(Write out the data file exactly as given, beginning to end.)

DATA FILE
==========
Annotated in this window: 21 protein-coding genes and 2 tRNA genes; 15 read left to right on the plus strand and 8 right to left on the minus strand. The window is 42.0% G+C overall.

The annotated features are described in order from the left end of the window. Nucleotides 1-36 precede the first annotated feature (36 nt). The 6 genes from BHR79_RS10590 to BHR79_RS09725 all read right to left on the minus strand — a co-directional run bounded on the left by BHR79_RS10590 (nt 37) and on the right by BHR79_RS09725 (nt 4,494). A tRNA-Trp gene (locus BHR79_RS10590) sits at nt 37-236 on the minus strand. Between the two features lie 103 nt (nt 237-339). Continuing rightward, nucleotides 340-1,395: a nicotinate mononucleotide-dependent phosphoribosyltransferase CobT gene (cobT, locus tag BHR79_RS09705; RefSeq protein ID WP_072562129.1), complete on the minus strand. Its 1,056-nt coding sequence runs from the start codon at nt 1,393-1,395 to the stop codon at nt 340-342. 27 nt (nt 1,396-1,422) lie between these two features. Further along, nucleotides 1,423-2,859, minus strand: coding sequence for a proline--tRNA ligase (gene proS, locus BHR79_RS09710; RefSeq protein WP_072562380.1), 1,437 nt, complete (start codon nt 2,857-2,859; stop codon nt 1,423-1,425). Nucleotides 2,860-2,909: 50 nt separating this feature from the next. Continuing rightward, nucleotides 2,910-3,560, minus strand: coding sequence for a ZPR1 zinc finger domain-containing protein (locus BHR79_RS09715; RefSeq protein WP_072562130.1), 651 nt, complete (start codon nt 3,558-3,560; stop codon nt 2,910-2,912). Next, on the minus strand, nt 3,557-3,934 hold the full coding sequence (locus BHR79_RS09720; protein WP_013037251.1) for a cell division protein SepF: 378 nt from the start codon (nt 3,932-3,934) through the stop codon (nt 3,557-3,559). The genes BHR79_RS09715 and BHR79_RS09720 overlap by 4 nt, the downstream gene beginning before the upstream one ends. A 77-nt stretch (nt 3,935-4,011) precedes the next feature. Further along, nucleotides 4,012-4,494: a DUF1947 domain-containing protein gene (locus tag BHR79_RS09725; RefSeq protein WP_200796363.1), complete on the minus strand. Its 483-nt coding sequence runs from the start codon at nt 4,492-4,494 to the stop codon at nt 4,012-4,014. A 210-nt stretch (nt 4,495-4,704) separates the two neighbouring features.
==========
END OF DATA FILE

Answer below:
Annotated in this window: 21 protein-coding genes and 2 tRNA genes; 15 read left to right on the plus strand and 8 right to left on the minus strand. The window is 42.0% G+C overall.

The annotated features are described in order from the left end of the window. Nucleotides 1-36 precede the first annotated feature (36 nt). The 6 genes from BHR79_RS10590 to BHR79_RS09725 all read right to left on the minus strand — a co-directional run bounded on the left by BHR79_RS10590 (nt 37) and on the right by BHR79_RS09725 (nt 4,494). A tRNA-Trp gene (locus BHR79_RS10590) sits at nt 37-236 on the minus strand. Between the two features lie 103 nt (nt 237-339). Continuing rightward, nucleotides 340-1,395: a nicotinate mononucleotide-dependent phosphoribosyltransferase CobT gene (cobT, locus tag BHR79_RS09705; RefSeq protein ID WP_072562129.1), complete on the minus strand. Its 1,056-nt coding sequence runs from the start codon at nt 1,393-1,395 to the stop codon at nt 340-342. 27 nt (nt 1,396-1,422) lie between these two features. Further along, nucleotides 1,423-2,859, minus strand: coding sequence for a proline--tRNA ligase (gene proS, locus BHR79_RS09710; RefSeq protein WP_072562380.1), 1,437 nt, complete (start codon nt 2,857-2,859; stop codon nt 1,423-1,425). Nucleotides 2,860-2,909: 50 nt separating this feature from the next. Continuing rightward, nucleotides 2,910-3,560, minus strand: coding sequence for a ZPR1 zinc finger domain-containing protein (locus BHR79_RS09715; RefSeq protein WP_072562130.1), 651 nt, complete (start codon nt 3,558-3,560; stop codon nt 2,910-2,912). Next, on the minus strand, nt 3,557-3,934 hold the full coding sequence (locus BHR79_RS09720; protein WP_013037251.1) for a cell division protein SepF: 378 nt from the start codon (nt 3,932-3,934) through the stop codon (nt 3,557-3,559). The genes BHR79_RS09715 and BHR79_RS09720 overlap by 4 nt, the downstream gene beginning before the upstream one ends. A 77-nt stretch (nt 3,935-4,011) precedes the next feature. Further along, nucleotides 4,012-4,494: a DUF1947 domain-containing protein gene (locus tag BHR79_RS09725; RefSeq protein WP_200796363.1), complete on the minus strand. Its 483-nt coding sequence runs from the start codon at nt 4,492-4,494 to the stop codon at nt 4,012-4,014. A 210-nt stretch (nt 4,495-4,704) separates the two neighbouring features.